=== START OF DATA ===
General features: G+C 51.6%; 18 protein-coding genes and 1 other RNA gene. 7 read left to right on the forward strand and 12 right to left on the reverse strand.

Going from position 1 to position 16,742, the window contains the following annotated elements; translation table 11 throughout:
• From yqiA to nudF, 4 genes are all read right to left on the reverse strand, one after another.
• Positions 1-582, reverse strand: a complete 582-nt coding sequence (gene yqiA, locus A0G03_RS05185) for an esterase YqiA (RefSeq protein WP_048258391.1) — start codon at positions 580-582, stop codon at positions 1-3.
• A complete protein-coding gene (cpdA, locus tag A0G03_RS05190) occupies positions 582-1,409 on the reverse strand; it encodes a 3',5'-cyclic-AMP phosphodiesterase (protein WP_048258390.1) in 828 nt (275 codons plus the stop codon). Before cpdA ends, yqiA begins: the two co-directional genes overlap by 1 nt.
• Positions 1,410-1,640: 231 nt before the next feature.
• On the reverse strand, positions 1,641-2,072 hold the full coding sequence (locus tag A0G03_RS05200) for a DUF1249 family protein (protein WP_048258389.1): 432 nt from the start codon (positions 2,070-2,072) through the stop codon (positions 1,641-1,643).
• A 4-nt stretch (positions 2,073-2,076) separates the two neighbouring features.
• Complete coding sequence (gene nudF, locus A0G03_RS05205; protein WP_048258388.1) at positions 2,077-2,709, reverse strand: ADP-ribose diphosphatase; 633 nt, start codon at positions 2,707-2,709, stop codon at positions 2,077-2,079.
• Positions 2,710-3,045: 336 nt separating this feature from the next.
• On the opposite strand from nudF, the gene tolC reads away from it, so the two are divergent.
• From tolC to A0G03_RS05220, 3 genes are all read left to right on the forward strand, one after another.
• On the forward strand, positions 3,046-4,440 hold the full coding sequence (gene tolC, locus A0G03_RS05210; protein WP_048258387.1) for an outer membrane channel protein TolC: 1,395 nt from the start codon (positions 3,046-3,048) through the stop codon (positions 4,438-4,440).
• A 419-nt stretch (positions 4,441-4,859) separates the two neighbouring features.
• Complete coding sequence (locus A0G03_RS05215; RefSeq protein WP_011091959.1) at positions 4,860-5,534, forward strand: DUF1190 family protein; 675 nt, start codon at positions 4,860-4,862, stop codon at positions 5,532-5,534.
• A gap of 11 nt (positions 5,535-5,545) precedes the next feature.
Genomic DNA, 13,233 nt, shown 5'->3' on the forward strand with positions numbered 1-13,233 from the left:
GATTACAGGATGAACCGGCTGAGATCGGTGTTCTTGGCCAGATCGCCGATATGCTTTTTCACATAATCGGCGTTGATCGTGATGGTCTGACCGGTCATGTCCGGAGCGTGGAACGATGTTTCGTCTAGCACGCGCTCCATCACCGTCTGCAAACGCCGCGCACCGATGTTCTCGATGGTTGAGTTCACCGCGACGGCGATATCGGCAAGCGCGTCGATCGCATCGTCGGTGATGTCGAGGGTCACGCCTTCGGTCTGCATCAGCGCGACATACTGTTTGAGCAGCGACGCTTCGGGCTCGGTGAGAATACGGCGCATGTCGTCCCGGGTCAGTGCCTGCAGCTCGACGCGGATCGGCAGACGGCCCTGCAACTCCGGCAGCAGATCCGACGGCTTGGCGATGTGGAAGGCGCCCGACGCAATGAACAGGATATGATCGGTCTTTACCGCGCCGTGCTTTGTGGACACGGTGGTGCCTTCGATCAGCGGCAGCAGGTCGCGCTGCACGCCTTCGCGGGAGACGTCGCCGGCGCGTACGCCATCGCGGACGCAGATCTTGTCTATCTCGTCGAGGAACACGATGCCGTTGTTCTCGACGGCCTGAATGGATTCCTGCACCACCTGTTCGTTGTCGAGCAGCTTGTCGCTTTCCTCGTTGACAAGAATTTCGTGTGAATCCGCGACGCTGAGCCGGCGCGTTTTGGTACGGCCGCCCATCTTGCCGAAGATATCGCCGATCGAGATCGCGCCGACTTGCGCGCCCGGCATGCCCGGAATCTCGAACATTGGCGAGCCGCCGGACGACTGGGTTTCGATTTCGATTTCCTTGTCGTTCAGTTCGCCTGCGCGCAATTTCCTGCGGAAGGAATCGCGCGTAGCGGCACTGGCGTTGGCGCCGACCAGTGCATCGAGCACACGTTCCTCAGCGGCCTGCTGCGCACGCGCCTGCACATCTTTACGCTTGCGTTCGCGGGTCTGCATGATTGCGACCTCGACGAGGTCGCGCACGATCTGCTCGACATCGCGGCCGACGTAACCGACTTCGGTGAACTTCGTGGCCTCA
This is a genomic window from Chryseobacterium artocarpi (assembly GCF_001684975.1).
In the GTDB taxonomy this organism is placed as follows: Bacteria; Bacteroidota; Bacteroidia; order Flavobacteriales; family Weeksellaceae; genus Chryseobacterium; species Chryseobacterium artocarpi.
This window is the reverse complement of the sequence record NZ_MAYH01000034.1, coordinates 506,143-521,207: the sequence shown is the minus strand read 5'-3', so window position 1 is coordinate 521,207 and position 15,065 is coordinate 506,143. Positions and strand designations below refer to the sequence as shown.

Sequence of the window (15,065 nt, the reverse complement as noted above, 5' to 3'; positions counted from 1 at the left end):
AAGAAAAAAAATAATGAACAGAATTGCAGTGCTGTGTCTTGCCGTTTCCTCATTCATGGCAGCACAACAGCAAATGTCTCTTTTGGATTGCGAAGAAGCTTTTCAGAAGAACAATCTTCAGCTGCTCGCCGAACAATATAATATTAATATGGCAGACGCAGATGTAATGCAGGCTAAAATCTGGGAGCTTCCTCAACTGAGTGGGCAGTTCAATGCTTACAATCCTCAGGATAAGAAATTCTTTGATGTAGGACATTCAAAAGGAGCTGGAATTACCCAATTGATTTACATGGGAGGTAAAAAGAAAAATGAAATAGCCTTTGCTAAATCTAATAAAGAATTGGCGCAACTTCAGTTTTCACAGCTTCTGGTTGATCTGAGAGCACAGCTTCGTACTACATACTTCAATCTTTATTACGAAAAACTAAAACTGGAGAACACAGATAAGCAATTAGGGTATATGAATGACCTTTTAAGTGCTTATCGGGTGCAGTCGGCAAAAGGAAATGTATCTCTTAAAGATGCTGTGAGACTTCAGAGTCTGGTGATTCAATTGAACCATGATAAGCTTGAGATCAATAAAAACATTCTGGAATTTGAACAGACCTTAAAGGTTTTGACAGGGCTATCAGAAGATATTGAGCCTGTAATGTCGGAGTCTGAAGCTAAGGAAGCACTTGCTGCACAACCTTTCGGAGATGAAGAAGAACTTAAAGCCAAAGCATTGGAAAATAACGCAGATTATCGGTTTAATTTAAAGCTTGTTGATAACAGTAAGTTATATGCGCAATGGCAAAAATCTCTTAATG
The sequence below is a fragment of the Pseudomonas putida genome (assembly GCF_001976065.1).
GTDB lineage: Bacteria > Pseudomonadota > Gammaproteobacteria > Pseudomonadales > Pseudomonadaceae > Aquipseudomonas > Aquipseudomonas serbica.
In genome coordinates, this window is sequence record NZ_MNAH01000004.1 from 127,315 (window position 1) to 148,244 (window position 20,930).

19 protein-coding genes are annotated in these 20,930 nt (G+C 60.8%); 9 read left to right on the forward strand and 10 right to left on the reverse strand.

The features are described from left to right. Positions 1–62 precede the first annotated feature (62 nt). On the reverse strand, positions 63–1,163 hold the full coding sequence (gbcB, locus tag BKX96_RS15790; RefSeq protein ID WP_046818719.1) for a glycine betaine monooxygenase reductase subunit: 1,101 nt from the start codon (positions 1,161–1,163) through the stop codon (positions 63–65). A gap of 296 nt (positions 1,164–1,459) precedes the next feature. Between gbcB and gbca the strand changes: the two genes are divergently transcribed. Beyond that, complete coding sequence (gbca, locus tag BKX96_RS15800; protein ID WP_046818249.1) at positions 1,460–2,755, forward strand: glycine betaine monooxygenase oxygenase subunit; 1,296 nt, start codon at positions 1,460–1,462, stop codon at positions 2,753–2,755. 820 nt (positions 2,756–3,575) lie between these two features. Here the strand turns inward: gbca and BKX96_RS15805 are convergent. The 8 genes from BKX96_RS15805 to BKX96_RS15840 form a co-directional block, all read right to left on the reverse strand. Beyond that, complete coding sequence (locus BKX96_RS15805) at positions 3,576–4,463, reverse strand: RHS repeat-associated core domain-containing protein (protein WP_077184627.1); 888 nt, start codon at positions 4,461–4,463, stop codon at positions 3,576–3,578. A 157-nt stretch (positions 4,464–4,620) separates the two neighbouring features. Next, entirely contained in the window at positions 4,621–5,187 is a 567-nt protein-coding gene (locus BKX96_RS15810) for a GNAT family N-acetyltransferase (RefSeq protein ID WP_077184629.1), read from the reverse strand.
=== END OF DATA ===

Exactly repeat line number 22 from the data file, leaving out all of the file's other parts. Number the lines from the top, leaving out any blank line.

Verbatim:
Sequence of the window (15,065 nt, the reverse complement as noted above, 5' to 3'; positions counted from 1 at the left end):